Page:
Taking the Plunge

Well, here’s a lovely dilemma filed under “I never imagined having these conversations”: My partner and I have decided we need to be the grown-ups and not be so fearful for our son. Gathering wisdom from innumerable sources, we think it’s best to let our little gender-nonconformist break the ice and wear some skirts to school. My rationale comes from three arguments: What’s most important is he love himself and not feel his self-expression is anything shameful to be hidden. That he knows we always, always, always have his back and love him, unconditionally. There will be haters everywhere in life, no matter if he dresses in skirts or roots for the Yankees or has a funny walk. The sooner he knows issues 1&2 will help us all deal with the consequences of #3 and we can choose, together, how to address it all. Also? We aren’t making history, here. Boys from Arkansas to Arizona are already going to school in dresses. We need to calm the F down. But as we’ve done a bit …

Well…It Finally Happened

It finally happened. My son was publicly shamed for wearing a dress. And my fatherly instincts screamed with leonine ferocity inside my head, but the diplomacy of a damn Israeli-Palestinian negotiator without. I took my kids to France, again, for a few weeks, this summer. I figured the cost of the trip was less than paying for 2 kids’ camp in New York City; plus, I used the last of my AmEx miles to pay for the flights. Anyway. My gender non-conforming son wore a dress every single day, except when he squeezed himself into his 4yo cousin’s pink bathing-suit-with-attached-tutu. And it was all fine. His new short haircut (see here) drew some double-takes, but, overall, it was fine. Until one night toward the end of our trip. I went to a restaurant with another dad and his son, and my kiddo was decked out in his Trolls “t-shirt-attached-to-flouncy-dress”. We were along the banks of a EuroDisney movie set replete with medieval castle backdrop and window boxes exploding with flowers. My kid saw the quai …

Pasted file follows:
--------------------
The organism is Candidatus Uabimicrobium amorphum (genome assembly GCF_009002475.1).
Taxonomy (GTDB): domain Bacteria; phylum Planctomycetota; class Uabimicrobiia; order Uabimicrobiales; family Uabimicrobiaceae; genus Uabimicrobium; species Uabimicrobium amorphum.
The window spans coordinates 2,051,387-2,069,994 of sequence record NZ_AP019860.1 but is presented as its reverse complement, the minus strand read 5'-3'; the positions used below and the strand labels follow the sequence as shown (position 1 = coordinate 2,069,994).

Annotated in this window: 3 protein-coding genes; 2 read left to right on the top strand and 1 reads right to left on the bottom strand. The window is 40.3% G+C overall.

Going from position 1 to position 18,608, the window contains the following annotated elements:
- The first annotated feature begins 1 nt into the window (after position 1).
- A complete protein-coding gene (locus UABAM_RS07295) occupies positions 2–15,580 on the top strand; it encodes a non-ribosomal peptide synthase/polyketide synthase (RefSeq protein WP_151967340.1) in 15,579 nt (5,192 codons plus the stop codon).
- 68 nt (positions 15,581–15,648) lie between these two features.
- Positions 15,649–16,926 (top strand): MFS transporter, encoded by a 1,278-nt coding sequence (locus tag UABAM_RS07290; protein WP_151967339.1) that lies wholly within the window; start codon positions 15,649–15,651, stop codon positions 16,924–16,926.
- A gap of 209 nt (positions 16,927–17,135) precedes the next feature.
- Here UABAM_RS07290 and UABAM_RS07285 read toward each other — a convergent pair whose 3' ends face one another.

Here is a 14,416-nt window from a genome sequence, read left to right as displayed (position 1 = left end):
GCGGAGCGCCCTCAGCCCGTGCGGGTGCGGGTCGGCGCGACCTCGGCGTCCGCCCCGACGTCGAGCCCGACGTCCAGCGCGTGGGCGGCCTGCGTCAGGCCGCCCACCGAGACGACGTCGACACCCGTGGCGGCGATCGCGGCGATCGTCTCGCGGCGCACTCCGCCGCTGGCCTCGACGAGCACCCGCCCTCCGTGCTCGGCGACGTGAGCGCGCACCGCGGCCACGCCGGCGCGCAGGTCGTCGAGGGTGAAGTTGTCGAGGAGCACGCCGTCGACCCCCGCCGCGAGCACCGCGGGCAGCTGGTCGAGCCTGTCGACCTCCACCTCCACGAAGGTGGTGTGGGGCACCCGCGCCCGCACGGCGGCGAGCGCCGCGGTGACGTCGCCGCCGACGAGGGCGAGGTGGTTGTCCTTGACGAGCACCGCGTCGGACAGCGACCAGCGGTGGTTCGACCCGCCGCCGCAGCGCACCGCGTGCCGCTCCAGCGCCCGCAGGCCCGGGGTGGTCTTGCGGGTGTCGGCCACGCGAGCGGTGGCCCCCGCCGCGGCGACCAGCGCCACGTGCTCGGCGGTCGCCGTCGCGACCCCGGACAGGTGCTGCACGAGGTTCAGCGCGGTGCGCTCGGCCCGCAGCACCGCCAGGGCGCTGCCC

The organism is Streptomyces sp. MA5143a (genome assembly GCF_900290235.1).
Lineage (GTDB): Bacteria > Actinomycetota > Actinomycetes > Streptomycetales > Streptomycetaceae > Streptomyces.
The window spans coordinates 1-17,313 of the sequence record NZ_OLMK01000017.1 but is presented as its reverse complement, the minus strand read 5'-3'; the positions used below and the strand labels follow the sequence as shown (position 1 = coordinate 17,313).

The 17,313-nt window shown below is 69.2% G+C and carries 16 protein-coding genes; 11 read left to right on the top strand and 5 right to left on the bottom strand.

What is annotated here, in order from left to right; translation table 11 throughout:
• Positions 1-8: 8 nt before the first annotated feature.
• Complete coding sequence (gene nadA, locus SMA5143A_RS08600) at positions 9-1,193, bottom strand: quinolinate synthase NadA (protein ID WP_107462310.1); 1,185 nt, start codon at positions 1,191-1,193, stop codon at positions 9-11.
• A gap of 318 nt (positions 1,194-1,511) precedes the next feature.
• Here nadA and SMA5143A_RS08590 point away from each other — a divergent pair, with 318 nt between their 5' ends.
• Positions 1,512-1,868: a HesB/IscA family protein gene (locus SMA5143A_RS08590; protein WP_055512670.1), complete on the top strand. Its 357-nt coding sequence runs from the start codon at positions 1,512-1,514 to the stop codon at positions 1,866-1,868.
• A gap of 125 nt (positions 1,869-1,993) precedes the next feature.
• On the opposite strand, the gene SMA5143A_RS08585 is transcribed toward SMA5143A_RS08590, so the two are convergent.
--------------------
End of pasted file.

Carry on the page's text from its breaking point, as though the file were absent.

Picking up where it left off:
Inside the Mind of a Gender Creative Boy

Originally posted on Raising My Rainbow:
I hear from a lot of adults raising gender expansive four and five year olds. The adults are typically stressed, confused, lonely and scared. I get it. I’ve been there. Ages four and five were the toughest for us in terms of parenting a gender expansive child. I tell families that it gets better once the child can communicate his/her thoughts and feelings. Like, now, with C.J. being 10 years old and getting ready to start fifth grade, if I have a question about him, I can ask him and he can answer. I asked C.J. what he remembers thinking and feeling when he was four and five years old and I wrote it all down. I’m hoping that sharing C.J.’s memories below might help families currently wondering and/or struggling. xoxo, Lori (By: C.J., age 10, August 2017) When I was two years old I kind of liked cars and knights and stuff because that’s all the toys we had. When I got closer to three years old, I…